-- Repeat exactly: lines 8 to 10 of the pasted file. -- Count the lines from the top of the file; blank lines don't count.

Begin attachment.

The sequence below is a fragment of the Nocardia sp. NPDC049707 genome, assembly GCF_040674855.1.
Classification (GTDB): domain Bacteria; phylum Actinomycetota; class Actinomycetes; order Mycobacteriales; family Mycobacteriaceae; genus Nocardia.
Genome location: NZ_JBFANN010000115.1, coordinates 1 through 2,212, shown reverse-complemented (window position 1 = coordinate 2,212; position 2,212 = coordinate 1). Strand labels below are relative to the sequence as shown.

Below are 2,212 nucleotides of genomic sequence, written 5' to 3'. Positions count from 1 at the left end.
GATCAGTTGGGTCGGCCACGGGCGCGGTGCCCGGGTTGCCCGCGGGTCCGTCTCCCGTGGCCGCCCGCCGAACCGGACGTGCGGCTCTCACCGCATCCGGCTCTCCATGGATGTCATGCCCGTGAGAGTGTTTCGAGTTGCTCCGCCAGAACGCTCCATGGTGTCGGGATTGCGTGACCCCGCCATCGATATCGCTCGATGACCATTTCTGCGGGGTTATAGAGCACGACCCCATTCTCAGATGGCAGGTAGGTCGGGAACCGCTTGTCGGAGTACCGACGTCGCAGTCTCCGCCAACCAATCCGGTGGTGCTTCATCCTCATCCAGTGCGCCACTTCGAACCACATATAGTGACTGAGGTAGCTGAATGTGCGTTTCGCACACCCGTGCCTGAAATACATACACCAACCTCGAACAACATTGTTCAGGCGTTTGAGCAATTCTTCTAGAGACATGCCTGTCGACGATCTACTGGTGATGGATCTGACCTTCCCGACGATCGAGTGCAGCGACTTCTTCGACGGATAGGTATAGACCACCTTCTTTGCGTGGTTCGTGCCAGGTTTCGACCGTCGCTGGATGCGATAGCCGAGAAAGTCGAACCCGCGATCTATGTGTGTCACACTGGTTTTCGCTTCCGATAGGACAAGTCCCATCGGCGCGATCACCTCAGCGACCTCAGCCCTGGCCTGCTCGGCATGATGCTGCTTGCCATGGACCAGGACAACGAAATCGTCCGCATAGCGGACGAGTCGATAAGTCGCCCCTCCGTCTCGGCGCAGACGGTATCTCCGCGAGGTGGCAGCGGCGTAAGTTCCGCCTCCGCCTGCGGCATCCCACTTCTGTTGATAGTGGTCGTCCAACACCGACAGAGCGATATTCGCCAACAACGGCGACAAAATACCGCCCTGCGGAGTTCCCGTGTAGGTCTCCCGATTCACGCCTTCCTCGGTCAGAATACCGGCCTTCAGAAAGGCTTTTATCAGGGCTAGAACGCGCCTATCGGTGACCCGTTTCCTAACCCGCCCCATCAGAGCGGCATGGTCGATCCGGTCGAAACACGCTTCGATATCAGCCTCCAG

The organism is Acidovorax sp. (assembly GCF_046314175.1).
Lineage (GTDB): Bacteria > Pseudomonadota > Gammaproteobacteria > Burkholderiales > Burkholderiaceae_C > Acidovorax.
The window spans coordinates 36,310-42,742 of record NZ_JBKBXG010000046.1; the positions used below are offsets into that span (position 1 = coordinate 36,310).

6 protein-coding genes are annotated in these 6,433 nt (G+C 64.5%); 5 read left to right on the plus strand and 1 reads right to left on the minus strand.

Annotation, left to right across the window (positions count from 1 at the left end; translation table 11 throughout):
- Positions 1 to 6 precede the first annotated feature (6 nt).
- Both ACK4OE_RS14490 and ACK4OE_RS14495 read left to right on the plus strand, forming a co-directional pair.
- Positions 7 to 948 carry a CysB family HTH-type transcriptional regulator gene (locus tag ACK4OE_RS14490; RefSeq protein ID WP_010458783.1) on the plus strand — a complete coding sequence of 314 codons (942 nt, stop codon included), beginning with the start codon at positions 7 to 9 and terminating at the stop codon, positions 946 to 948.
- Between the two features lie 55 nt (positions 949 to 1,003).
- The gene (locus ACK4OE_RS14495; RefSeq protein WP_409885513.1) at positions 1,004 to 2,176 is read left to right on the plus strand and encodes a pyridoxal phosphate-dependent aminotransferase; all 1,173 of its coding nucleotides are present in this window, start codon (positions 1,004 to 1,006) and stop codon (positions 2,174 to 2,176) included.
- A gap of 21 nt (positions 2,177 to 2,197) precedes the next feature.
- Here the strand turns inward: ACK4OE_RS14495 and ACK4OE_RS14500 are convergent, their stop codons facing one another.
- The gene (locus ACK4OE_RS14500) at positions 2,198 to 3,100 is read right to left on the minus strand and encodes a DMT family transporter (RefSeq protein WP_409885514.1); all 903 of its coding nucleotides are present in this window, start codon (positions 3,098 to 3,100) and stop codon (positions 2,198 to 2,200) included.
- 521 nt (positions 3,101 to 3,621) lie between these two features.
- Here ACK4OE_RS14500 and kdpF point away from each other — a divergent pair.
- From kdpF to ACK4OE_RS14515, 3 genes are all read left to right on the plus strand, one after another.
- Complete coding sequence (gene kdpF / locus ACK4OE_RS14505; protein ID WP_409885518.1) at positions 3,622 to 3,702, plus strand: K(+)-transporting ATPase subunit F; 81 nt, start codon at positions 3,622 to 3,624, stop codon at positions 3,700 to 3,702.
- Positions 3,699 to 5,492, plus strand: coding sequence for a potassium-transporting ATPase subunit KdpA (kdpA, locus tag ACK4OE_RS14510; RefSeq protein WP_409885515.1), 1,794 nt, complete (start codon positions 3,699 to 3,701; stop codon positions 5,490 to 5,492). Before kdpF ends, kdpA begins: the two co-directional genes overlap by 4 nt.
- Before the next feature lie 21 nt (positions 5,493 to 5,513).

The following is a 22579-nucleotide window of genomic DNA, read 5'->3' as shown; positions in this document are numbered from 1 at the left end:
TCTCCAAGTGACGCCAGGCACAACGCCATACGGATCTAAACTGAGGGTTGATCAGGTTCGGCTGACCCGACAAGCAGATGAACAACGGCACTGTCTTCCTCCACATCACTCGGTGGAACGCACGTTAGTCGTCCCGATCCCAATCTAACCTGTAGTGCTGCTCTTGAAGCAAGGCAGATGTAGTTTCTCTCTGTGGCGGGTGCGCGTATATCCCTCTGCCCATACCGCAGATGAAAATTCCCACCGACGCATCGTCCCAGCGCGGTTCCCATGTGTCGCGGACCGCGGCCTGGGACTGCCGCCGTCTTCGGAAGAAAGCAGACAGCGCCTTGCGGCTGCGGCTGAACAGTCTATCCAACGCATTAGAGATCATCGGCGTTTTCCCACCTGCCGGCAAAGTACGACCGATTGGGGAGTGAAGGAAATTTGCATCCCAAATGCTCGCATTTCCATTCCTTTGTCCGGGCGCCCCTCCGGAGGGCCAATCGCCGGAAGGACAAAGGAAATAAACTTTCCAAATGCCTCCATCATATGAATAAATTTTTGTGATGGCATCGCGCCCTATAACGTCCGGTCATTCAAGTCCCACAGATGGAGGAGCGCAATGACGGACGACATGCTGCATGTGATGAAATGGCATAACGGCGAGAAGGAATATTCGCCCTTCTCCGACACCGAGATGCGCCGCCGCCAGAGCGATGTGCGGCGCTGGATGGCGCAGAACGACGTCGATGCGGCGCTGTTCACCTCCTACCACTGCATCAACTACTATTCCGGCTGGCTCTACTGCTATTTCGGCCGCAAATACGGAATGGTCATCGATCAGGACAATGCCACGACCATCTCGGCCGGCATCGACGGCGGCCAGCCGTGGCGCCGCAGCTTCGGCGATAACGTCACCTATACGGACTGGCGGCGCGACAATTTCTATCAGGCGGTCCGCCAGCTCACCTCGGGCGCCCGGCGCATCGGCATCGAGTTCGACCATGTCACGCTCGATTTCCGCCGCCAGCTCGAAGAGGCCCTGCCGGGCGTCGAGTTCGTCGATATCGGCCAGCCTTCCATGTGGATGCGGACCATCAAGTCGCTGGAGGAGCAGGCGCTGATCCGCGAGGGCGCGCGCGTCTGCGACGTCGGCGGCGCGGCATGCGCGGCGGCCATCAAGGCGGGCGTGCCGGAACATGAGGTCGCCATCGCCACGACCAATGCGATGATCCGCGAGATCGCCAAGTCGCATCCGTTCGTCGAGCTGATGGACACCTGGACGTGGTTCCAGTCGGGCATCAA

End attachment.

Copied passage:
The window spans coordinates 36,310-42,742 of record NZ_JBKBXG010000046.1; the positions used below are offsets into that span (position 1 = coordinate 36,310).

6 protein-coding genes are annotated in these 6,433 nt (G+C 64.5%); 5 read left to right on the plus strand and 1 reads right to left on the minus strand.

Annotation, left to right across the window (positions count from 1 at the left end; translation table 11 throughout):